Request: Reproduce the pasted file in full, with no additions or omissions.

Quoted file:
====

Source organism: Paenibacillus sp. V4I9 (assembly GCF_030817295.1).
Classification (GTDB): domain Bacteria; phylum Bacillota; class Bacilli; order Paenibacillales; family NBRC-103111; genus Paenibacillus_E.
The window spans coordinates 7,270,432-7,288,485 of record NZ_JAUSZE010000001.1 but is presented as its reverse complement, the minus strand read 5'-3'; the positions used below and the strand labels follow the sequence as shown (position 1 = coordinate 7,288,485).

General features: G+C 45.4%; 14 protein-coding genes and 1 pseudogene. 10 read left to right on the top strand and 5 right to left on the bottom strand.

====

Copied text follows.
Source organism: Paenibacillus sp. V4I9 (assembly GCF_030817295.1).
Classification (GTDB): domain Bacteria; phylum Bacillota; class Bacilli; order Paenibacillales; family NBRC-103111; genus Paenibacillus_E.
The window spans coordinates 7,270,432-7,288,485 of record NZ_JAUSZE010000001.1 but is presented as its reverse complement, the minus strand read 5'-3'; the positions used below and the strand labels follow the sequence as shown (position 1 = coordinate 7,288,485).

General features: G+C 45.4%; 14 protein-coding genes and 1 pseudogene. 10 read left to right on the top strand and 5 right to left on the bottom strand.